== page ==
An HR Glossary for HR Terms
Glossary of Human Resources Management and Employee Benefit Terms
What is a W-3 Form?
Form W-3 is a tax form used by employers to report combined employee income to the Internal Revenue Service (IRS) and the Social Security Administration. Employers who send out more than one Form W-2 to employees must complete and send this form to summarize their total salary payment and withholding amounts. Employers who send out a single Form W-2 do not need a separate form to tally the total amounts, as they’re displayed on their single employee’s Form W-2.
Who Needs to File W-3 Form?
Every employer required to file a Form W-2 must file Form W-3. This translates to most employers in the U.S., as Form W-2 is required after paying an employee more than $600 in wages in a given year, whether or not the employer withholds income or taxes from an employee’s wages.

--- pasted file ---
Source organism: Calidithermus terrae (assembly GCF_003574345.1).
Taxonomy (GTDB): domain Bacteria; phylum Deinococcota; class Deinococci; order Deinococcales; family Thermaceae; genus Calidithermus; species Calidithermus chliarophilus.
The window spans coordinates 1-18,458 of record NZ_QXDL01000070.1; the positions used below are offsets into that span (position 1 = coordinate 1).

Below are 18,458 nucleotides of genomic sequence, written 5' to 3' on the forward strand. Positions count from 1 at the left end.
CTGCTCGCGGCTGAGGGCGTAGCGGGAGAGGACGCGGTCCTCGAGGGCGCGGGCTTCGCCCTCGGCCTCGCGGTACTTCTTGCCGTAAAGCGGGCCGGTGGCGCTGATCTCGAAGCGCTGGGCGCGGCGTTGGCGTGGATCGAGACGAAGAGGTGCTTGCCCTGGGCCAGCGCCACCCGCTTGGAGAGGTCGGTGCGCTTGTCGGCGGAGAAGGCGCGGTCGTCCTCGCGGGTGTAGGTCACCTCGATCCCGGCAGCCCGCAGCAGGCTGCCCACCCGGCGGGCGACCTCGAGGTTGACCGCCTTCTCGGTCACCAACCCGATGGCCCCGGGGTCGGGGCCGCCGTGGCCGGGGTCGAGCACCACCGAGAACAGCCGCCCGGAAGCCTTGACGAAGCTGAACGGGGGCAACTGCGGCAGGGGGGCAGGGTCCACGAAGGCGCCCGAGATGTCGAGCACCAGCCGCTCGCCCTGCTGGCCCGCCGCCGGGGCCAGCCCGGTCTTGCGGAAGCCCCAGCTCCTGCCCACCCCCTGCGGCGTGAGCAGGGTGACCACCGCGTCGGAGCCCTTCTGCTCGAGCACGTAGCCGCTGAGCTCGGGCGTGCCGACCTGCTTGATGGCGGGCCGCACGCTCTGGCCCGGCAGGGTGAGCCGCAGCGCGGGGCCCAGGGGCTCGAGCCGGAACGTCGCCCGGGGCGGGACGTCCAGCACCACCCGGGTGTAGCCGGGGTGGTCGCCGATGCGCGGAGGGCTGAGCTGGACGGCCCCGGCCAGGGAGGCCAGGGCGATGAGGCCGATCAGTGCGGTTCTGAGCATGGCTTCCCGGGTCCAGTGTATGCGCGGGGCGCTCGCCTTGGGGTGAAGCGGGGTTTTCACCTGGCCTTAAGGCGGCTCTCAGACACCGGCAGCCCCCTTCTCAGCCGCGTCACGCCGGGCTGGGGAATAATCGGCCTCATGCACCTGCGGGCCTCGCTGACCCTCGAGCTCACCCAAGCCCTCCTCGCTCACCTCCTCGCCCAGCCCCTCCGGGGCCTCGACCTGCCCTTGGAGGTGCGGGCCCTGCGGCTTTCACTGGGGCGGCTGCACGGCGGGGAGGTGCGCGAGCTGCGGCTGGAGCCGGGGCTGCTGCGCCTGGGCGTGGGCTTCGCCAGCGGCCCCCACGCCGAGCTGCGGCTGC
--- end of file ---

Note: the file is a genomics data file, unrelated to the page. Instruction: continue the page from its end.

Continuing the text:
Why Does the IRS Require Employers to File W-3 Form?
Form W-3 provides a benchmark for the IRS to compare figures from individual employees’ W-2 forms with the official totals reported by their employer.
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What Information Needs to Be Included in W-3 Form?
- Your business details, including employer identification number (EIN), legal address, and other contact information
- Total wages (salary, tips, commission, and other compensation) paid to employees over the prior year
- Total taxable wages for Social Security and Medicare
- Total federal and state income tax withheld
- Total Social Security tax withheld
- Total Medicare tax withheld
When Do Employers Submit W-3 Form?
Employers are required to submit Form W-3 by January 31 each year—a shared deadline with mailing employees their copies of their Form W-2.
How Do Employers Submit W-3 Form?
The preferred method is to submit wage files from your payroll software through the Business Services Online (or BSO) portal. The IRS and the Social Security Administration are phasing out their paper copy method with stricter regulations on who is eligible to file by mail.